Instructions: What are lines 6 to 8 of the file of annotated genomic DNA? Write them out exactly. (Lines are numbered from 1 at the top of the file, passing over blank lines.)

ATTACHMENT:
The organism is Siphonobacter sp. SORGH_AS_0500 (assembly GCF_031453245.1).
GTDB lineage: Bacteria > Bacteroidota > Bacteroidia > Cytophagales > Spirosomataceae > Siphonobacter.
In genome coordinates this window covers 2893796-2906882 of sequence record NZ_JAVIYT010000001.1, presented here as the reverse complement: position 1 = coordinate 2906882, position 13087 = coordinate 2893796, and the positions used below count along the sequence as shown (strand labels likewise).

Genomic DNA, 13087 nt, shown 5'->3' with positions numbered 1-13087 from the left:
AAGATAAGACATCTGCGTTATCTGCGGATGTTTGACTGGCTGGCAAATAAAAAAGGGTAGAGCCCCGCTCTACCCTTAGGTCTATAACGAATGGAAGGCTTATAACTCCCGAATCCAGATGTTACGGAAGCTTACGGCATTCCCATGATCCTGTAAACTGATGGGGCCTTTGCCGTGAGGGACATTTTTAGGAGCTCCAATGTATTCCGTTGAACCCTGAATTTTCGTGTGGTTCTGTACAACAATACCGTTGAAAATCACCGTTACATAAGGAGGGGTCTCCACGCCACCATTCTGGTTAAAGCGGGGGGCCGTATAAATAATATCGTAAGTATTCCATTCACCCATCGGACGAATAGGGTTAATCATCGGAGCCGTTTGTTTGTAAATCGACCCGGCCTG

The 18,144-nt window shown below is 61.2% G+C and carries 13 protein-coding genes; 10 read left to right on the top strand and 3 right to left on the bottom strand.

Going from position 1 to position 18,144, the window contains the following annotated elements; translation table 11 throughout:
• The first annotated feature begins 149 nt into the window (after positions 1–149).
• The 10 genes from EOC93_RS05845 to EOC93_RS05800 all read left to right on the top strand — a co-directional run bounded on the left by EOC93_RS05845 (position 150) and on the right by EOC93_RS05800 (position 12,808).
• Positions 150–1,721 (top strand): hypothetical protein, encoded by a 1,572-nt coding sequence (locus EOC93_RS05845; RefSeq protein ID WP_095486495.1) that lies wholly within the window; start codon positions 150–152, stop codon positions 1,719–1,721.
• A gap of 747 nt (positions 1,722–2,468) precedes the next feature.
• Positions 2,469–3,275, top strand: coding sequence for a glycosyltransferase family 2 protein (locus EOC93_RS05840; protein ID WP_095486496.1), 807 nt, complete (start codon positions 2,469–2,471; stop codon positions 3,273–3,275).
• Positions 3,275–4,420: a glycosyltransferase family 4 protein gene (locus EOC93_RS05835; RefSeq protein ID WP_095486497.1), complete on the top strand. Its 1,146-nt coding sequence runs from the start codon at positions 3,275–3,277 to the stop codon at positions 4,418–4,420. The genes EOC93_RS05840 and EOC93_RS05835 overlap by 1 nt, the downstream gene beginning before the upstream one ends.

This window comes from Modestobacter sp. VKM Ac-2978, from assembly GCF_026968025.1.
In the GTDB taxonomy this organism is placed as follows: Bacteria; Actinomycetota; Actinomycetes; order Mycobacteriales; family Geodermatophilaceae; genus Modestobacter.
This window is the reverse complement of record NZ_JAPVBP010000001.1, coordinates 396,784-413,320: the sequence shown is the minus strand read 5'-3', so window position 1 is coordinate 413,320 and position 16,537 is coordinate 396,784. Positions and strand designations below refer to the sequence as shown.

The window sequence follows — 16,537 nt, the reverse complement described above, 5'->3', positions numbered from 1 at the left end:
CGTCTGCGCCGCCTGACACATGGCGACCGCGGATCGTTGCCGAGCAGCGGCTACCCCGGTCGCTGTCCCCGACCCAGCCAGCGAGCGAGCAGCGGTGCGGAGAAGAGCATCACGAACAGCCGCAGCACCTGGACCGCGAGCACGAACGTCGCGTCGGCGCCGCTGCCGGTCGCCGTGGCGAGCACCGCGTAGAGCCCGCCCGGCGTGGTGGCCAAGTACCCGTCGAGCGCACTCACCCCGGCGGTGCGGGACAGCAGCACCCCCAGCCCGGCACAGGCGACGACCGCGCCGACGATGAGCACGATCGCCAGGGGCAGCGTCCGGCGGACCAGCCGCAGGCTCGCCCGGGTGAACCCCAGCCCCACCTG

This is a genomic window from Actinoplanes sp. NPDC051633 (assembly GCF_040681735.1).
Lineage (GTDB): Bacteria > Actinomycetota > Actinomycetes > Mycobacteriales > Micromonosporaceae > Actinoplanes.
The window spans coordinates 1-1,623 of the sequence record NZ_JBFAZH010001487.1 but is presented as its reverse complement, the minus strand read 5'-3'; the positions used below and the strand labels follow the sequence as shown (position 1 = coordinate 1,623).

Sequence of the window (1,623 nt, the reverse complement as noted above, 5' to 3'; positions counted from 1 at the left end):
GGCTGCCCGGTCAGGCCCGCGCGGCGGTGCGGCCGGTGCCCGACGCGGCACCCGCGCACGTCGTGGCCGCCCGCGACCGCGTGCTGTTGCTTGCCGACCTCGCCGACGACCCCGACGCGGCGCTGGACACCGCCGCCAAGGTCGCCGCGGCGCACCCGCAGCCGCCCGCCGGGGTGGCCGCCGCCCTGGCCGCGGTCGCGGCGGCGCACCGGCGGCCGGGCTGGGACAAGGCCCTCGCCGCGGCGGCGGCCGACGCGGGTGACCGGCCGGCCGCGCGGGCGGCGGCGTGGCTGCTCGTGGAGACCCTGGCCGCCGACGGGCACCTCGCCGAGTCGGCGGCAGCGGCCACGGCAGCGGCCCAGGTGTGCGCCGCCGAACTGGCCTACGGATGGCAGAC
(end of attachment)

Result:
The 18,144-nt window shown below is 61.2% G+C and carries 13 protein-coding genes; 10 read left to right on the top strand and 3 right to left on the bottom strand.

Going from position 1 to position 18,144, the window contains the following annotated elements; translation table 11 throughout:
• The first annotated feature begins 149 nt into the window (after positions 1–149).